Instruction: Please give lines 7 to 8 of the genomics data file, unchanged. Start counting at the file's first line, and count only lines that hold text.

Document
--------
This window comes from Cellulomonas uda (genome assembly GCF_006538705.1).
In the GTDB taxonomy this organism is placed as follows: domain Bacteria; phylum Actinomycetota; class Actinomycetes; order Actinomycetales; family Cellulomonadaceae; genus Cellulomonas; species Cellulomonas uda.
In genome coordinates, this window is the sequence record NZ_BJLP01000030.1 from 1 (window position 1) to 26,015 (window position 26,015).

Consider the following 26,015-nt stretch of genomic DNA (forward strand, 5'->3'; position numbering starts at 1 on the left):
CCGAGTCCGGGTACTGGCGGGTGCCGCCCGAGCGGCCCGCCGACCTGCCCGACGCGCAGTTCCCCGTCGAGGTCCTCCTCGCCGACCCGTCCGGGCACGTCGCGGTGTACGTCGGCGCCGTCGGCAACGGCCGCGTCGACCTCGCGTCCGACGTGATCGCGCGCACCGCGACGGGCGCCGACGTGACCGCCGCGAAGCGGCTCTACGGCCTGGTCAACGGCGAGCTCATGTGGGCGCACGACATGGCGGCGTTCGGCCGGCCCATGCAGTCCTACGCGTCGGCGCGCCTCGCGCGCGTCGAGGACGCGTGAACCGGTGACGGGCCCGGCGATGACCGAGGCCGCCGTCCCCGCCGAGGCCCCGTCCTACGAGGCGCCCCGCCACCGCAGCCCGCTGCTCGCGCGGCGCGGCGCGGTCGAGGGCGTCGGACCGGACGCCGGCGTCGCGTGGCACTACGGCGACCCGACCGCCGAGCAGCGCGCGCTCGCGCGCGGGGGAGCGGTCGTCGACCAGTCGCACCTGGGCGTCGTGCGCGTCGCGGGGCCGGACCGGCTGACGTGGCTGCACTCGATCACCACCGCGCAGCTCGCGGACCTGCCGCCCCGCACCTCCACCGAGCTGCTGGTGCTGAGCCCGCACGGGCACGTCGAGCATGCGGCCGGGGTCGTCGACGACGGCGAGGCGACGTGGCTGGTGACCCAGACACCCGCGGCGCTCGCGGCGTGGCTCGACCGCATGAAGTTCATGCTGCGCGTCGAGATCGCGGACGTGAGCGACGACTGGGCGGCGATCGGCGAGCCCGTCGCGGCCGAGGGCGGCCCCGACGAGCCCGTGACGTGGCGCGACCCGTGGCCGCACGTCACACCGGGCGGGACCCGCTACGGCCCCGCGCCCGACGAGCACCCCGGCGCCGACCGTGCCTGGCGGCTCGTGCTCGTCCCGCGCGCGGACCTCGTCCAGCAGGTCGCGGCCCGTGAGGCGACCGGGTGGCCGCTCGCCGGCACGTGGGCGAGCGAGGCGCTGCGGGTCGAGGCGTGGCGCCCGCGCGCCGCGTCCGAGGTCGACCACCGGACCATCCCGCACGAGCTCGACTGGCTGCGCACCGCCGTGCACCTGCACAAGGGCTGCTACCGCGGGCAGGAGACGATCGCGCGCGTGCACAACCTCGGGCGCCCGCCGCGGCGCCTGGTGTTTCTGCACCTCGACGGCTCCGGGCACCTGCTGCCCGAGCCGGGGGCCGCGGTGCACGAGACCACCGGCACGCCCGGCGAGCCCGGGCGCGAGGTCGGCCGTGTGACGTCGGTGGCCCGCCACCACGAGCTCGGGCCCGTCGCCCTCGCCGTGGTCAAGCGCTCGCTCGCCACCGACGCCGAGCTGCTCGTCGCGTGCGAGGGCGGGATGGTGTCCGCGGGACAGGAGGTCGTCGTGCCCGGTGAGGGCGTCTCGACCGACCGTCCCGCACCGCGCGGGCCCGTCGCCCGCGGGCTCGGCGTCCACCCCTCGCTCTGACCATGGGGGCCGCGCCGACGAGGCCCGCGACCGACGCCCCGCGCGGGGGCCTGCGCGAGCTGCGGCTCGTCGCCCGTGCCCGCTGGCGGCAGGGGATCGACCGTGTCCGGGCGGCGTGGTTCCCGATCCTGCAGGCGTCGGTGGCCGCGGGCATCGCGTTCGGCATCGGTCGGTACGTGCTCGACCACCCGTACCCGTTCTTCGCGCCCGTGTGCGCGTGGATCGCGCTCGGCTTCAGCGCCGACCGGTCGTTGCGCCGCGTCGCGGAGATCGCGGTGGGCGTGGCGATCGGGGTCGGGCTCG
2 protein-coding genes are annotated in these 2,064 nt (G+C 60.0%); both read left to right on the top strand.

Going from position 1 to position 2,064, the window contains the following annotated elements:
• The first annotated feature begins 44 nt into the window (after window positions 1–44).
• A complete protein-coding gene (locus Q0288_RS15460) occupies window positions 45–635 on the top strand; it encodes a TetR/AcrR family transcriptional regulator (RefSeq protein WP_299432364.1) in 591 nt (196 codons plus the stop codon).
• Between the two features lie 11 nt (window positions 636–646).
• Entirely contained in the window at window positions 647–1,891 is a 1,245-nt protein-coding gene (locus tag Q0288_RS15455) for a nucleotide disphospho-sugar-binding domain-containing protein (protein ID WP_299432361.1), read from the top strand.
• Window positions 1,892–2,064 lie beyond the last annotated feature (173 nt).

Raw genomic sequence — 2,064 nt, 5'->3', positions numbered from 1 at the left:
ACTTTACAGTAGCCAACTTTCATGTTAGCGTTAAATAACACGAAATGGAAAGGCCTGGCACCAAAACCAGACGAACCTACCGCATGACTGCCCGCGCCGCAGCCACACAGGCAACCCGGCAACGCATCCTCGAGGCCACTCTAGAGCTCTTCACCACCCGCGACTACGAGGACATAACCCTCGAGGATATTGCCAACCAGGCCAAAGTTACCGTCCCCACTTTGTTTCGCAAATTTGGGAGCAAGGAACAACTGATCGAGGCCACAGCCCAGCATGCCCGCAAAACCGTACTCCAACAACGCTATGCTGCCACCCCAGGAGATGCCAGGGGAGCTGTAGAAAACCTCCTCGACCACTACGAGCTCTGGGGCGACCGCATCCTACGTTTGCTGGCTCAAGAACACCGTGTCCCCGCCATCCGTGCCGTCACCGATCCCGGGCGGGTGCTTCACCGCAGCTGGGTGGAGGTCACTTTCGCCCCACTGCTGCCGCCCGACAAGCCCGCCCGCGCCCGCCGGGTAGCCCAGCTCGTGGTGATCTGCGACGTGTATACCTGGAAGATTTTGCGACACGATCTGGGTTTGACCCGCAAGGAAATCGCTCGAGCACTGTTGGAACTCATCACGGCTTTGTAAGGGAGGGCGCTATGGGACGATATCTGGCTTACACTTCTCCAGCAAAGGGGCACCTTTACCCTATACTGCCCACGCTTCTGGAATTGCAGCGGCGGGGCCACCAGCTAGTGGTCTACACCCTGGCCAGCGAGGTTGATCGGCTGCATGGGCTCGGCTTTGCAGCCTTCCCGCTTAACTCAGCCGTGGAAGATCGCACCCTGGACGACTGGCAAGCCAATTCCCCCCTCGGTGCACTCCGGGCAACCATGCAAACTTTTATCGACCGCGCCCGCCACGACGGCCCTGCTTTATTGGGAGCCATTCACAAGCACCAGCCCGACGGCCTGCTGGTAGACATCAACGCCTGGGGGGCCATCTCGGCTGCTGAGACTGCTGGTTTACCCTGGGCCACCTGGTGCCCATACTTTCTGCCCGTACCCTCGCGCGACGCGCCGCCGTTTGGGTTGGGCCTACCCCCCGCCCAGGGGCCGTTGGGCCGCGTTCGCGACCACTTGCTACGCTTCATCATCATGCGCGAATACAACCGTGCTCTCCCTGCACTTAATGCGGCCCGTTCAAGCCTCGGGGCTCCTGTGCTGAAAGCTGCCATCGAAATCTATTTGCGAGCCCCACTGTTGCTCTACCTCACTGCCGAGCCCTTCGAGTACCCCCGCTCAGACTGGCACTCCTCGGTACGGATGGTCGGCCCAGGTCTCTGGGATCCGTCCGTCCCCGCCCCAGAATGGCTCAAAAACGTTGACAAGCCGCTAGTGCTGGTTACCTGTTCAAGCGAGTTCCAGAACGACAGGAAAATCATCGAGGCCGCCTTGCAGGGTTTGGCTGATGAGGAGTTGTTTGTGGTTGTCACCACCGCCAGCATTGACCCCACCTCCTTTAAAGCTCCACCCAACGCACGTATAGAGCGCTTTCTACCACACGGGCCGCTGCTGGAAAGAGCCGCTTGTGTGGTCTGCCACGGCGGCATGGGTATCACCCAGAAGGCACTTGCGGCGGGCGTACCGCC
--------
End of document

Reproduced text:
Going from position 1 to position 2,064, the window contains the following annotated elements:
• The first annotated feature begins 44 nt into the window (after window positions 1–44).